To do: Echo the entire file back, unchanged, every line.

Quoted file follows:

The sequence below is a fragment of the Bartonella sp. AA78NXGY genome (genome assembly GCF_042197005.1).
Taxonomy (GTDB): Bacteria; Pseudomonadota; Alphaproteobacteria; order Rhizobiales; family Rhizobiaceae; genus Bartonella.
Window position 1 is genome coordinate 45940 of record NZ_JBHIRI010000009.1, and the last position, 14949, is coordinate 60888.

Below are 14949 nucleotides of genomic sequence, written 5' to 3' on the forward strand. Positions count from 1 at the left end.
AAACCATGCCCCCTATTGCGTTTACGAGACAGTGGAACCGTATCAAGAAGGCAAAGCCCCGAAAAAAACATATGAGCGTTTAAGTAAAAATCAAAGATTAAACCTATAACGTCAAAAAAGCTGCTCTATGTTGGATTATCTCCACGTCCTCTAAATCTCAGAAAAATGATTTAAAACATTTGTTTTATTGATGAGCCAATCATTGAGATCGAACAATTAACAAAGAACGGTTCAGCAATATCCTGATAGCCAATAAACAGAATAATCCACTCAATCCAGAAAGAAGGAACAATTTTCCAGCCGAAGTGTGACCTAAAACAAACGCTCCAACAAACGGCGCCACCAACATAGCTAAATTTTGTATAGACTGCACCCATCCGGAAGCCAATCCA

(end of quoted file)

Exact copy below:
The sequence below is a fragment of the Bartonella sp. AA78NXGY genome (genome assembly GCF_042197005.1).
Taxonomy (GTDB): Bacteria; Pseudomonadota; Alphaproteobacteria; order Rhizobiales; family Rhizobiaceae; genus Bartonella.
Window position 1 is genome coordinate 45940 of record NZ_JBHIRI010000009.1, and the last position, 14949, is coordinate 60888.

Below are 14949 nucleotides of genomic sequence, written 5' to 3' on the forward strand. Positions count from 1 at the left end.
AAACCATGCCCCCTATTGCGTTTACGAGACAGTGGAACCGTATCAAGAAGGCAAAGCCCCGAAAAAAACATATGAGCGTTTAAGTAAAAATCAAAGATTAAACCTATAACGTCAAAAAAGCTGCTCTATGTTGGATTATCTCCACGTCCTCTAAATCTCAGAAAAATGATTTAAAACATTTGTTTTATTGATGAGCCAATCATTGAGATCGAACAATTAACAAAGAACGGTTCAGCAATATCCTGATAGCCAATAAACAGAATAATCCACTCAATCCAGAAAGAAGGAACAATTTTCCAGCCGAAGTGTGACCTAAAACAAACGCTCCAACAAACGGCGCCACCAACATAGCTAAATTTTGTATAGACTGCACCCATCCGGAAGCCAATCCA